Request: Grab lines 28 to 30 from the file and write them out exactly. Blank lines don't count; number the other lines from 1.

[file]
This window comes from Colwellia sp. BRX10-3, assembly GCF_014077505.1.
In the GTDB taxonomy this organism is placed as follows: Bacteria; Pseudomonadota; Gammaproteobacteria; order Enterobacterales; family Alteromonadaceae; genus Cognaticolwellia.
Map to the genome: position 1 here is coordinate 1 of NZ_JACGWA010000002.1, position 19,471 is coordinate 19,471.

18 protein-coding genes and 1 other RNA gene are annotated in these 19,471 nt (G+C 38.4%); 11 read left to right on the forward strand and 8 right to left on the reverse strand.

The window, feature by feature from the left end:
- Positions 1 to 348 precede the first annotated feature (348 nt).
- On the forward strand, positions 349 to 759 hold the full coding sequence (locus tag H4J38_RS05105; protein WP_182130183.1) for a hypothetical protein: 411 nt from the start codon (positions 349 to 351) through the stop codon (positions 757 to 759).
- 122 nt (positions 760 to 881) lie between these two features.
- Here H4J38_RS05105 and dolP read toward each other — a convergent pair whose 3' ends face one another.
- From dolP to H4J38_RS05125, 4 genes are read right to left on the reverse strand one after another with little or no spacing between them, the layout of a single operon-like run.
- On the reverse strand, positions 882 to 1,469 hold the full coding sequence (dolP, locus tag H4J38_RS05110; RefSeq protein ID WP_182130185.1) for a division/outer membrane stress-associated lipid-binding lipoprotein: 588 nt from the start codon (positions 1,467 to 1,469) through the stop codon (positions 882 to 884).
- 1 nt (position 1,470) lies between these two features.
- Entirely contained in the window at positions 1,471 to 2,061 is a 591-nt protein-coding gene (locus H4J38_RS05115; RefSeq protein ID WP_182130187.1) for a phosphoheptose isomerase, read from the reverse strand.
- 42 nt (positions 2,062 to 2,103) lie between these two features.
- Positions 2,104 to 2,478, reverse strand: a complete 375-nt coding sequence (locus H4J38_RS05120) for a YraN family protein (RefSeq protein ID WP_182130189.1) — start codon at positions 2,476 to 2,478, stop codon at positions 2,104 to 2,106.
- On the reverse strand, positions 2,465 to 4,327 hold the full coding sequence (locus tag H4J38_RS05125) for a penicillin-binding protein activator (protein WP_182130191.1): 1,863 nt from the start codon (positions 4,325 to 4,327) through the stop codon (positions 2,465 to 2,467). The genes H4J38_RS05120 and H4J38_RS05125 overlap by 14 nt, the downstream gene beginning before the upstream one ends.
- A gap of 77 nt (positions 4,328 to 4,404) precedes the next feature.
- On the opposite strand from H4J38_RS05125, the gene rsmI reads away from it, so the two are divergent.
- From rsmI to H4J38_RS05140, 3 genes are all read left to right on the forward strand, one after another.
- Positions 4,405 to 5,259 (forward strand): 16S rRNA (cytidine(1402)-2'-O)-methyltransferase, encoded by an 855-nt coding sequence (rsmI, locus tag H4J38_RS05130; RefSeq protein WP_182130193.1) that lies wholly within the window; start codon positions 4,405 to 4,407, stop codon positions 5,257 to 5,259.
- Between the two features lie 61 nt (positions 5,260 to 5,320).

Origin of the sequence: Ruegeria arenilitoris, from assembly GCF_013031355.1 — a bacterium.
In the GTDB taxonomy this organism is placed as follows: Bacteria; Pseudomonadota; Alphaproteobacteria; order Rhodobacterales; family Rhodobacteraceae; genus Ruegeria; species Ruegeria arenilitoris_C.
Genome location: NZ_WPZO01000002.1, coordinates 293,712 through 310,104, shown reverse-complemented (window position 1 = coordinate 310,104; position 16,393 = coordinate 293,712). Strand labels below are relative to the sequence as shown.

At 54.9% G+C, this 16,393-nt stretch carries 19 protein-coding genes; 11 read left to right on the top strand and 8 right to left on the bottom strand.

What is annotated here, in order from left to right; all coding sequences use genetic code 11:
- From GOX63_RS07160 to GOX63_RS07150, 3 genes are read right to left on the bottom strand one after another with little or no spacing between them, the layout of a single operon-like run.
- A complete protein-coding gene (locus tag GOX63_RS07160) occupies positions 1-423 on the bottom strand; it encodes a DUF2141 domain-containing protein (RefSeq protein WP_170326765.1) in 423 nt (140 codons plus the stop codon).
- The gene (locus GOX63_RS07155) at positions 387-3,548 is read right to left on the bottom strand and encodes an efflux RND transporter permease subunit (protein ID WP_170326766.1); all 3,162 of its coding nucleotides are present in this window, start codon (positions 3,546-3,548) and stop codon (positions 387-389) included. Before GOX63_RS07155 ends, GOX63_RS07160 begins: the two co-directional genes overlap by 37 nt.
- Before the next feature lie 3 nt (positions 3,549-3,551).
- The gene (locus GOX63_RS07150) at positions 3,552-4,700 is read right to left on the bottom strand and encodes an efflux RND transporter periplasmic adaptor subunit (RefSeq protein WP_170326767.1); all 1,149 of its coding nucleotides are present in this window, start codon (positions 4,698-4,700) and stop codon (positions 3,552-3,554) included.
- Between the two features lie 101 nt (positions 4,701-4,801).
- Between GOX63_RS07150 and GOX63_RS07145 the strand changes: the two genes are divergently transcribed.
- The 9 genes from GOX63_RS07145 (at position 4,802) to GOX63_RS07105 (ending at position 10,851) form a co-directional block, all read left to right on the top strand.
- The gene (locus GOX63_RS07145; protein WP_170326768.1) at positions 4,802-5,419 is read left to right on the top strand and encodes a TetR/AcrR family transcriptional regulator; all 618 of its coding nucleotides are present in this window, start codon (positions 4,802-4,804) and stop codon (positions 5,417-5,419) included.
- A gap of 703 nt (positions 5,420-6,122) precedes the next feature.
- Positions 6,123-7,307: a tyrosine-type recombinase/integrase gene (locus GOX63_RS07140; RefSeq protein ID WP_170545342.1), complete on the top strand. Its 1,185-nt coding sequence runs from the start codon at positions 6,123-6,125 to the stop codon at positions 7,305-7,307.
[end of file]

- A complete protein-coding gene (locus tag GOX63_RS07160) occupies positions 1-423 on the bottom strand; it encodes a DUF2141 domain-containing protein (RefSeq protein WP_170326765.1) in 423 nt (140 codons plus the stop codon).
- The gene (locus GOX63_RS07155) at positions 387-3,548 is read right to left on the bottom strand and encodes an efflux RND transporter permease subunit (protein ID WP_170326766.1); all 3,162 of its coding nucleotides are present in this window, start codon (positions 3,546-3,548) and stop codon (positions 387-389) included. Before GOX63_RS07155 ends, GOX63_RS07160 begins: the two co-directional genes overlap by 37 nt.
- Before the next feature lie 3 nt (positions 3,549-3,551).